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Next Generation: Porn Is Destroying Your Child's Brain

Porn tears and mauls and rips and eats away at the very thing that makes your child human.

It’s 10 p.m.  Do you know what your kids are watching? 

There’s a good chance they’re watching something that’s causing massive amounts of damage. There’s a good chance they’re watching something you and I have seen ourselves. And there’s a good chance your child is watching porn.

The first time I saw a porn movie I was at a friend’s house.  We wanted to watch the 80s classic “Red Dawn”.  My friend found the tape and put it into the VHS player and pushed the play button.  The movie fired up and we settled in to watch a group of high school and college age kids defend their country against the hated Communists.

It was a favorite of ours and just as the movie was starting to pick up, the screen went to snow.  It scared us to death!  We looked at each other in horror as our favorite movie looked to have gone up in smoke.

Then an image and the sound of a moan flickered on the screen.

Our curiosity was peaked and we inched closer to the grainy images that were beginning to take shape.

And soon enough there it was. 

BAM!

Two people rolling around in some barn, doing things I had never seen. There was a flush of embarrassment when I realized I was watching people having sex. 

Then it hit me. I was watching people having SEX.

That was a pivotal moment in my adolescence. I didn’t realize it then, but there was a reshaping of my brain that was taking place as the images washed my brain in a heroin like rush of dopamine. 

And your child is no different.

Your teen’s brain is still forming and has what many doctors and researchers are calling plasticity, meaning that their brain is capable of rewiring itself to certain stimuli. And if that stimulus is a prolonged exposure to porn, the rewiring is drastic.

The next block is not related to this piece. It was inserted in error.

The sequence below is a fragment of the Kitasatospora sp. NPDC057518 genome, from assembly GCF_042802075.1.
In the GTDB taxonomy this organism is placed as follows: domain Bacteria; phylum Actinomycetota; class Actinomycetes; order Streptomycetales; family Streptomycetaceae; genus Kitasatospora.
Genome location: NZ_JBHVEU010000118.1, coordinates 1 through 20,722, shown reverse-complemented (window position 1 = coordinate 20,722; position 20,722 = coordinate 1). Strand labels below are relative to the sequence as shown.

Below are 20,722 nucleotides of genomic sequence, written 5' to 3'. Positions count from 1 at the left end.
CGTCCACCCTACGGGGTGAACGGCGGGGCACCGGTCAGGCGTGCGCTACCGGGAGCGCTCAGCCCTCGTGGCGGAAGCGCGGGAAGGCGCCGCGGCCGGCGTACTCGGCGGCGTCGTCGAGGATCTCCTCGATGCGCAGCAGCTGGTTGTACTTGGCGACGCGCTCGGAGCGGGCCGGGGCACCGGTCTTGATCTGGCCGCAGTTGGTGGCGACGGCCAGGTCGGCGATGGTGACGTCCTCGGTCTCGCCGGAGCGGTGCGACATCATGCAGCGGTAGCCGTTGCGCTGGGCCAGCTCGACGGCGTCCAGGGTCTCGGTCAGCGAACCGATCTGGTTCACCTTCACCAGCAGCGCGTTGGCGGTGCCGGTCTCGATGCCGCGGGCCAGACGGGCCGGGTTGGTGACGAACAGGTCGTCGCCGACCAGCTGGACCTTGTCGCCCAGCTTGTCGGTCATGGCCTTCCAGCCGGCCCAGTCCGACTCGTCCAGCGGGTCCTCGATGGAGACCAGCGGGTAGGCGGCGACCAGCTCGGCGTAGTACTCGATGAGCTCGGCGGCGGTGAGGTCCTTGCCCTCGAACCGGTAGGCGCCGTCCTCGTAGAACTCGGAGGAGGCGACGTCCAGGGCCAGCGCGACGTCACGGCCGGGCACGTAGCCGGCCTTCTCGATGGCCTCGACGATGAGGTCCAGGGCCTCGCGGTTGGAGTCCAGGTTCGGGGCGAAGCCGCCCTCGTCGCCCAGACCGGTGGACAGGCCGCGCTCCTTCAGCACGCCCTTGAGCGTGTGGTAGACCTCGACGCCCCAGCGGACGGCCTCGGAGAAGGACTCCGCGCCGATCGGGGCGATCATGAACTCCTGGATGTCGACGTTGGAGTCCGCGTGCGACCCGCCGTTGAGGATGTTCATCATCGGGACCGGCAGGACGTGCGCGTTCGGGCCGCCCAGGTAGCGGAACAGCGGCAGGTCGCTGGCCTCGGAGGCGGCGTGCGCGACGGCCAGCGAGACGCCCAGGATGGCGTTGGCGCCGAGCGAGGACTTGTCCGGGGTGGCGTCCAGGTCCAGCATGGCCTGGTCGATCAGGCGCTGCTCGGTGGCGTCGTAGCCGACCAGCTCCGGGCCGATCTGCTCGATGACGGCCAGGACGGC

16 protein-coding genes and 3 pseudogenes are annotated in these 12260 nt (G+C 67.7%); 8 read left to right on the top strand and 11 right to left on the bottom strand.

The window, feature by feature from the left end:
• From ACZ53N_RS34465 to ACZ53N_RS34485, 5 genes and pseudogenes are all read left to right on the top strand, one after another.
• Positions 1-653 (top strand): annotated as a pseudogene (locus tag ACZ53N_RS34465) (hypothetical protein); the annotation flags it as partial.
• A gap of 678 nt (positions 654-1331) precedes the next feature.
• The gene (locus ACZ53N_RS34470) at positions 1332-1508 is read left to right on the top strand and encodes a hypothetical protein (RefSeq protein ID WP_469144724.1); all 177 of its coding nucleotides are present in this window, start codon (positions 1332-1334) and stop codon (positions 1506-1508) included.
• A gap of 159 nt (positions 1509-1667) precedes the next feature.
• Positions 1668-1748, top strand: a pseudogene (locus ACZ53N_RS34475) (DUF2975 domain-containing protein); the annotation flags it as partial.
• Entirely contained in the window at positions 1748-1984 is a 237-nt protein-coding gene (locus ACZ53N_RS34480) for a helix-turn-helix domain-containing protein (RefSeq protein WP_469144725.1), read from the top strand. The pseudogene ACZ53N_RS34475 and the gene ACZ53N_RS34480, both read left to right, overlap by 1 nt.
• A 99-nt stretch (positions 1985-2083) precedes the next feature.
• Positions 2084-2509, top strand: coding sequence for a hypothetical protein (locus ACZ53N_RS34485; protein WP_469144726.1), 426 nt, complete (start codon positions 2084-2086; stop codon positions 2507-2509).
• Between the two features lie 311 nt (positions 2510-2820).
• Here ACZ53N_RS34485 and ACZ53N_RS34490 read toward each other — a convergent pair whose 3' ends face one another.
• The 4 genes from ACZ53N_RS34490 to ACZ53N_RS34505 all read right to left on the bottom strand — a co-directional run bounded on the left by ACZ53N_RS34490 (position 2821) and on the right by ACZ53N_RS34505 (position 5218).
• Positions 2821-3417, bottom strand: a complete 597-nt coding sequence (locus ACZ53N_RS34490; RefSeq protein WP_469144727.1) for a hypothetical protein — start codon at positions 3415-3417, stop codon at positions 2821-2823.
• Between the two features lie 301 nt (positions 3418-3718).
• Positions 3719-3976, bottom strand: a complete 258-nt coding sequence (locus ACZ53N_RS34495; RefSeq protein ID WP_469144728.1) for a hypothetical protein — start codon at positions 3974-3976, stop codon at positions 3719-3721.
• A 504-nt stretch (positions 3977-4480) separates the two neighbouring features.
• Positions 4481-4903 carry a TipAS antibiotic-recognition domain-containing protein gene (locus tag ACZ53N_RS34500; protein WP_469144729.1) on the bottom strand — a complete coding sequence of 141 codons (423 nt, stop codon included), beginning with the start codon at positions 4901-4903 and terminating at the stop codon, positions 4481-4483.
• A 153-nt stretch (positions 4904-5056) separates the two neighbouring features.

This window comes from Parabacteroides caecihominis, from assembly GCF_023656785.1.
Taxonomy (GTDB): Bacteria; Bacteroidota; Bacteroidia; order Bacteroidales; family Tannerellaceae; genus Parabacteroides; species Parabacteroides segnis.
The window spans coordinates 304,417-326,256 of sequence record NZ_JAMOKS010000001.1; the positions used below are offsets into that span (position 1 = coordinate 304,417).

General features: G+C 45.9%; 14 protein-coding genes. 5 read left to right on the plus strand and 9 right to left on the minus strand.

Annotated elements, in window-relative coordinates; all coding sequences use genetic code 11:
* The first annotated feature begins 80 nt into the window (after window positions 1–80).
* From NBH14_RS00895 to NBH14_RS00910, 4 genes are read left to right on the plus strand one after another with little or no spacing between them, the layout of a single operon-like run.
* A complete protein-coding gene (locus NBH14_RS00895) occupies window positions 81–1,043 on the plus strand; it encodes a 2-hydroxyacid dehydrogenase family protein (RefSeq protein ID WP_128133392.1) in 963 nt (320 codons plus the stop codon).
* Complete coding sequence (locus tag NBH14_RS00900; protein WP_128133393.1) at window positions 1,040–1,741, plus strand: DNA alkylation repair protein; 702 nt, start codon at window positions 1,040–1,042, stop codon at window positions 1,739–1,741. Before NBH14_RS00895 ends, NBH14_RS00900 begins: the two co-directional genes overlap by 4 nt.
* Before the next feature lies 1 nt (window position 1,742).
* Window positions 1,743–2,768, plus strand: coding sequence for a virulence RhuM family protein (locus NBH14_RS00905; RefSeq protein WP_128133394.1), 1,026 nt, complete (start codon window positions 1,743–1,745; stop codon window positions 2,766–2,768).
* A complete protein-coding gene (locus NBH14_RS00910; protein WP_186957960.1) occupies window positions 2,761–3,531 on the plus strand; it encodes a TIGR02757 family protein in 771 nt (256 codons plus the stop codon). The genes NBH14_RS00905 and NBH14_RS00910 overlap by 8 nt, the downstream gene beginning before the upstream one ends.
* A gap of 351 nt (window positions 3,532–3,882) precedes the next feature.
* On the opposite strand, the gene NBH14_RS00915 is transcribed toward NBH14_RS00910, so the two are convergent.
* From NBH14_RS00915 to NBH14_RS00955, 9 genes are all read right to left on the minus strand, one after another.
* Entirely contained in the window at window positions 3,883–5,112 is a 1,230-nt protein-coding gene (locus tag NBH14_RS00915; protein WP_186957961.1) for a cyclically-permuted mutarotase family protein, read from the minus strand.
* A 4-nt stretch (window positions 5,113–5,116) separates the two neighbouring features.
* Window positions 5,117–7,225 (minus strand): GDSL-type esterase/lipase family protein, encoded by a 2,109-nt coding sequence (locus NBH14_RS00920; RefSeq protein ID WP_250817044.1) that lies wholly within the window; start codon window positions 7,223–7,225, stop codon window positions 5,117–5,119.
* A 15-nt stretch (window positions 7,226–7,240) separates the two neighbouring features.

Unfortunately, we all too often sweep this topic under the rug and never mention it to our kids.  Most of us not realizing the harm it causes our children. Porn strips healthy relationships down to naked bodies and orgasms. When that takes place the brain will spike then plummet with pleasure causing chemicals leading to addiction like behaviors.

Your kids can and will become desensitized to what they are watching and soon begin to seek darker and more perverse forms of pornography. This causes a twisting of their sexuality and can alter how they interact with the opposite sex.  I can’t speak for everyone but I will speak for myself.

During my teen years of watching porn many times, I stopped seeing girls or women as people.  There were exemptions to that, such as any female relative. But other girls became sectioned into body parts.  This girl had the best butt, that girl was really hot and that girl over there looked like she would be good in bed. It caused me to see these people as things. 

And not just things, but things for my pleasure.

Pornography will chip away at all the positive relationship images you’ve built up in your child. Pornography takes your student places their adolescent brains cannot handle and teaches them that sex should be outside of emotions and feelings. It shows them men and women that hump like rabbits at the slightest inclination without worry of consequence. And over time it will show them that they are not good enough.

When a developing young man compares himself to that of a full grown well-endowed porn actor he’s going to realize that he is nowhere as big as the man on the screen.  The average male porn actor is over 2 inches larger than the average male. And a young woman will see how exaggerated a porn actress is compared to her. The majority of actresses have had plastic surgery to fit a Barbie doll stereotype of the “fantasy” woman.

A teen mind that is still years away from fully developing will have difficulty distinguishing between reality and the illusory world of porn. 

As I continued to watch and search for the perfect scene or image I was slowly isolating myself. I knew plenty of guys that watched it and have watched it with people present. But it wasn’t until I was alone that I could spend as much time as I wanted looking for whatever I wanted. As time went by, my lust could not be quenched for what I had seen before and the images I now sought after served to isolate me further.

Here’s just a snippet of another man’s story of addiction to pornography: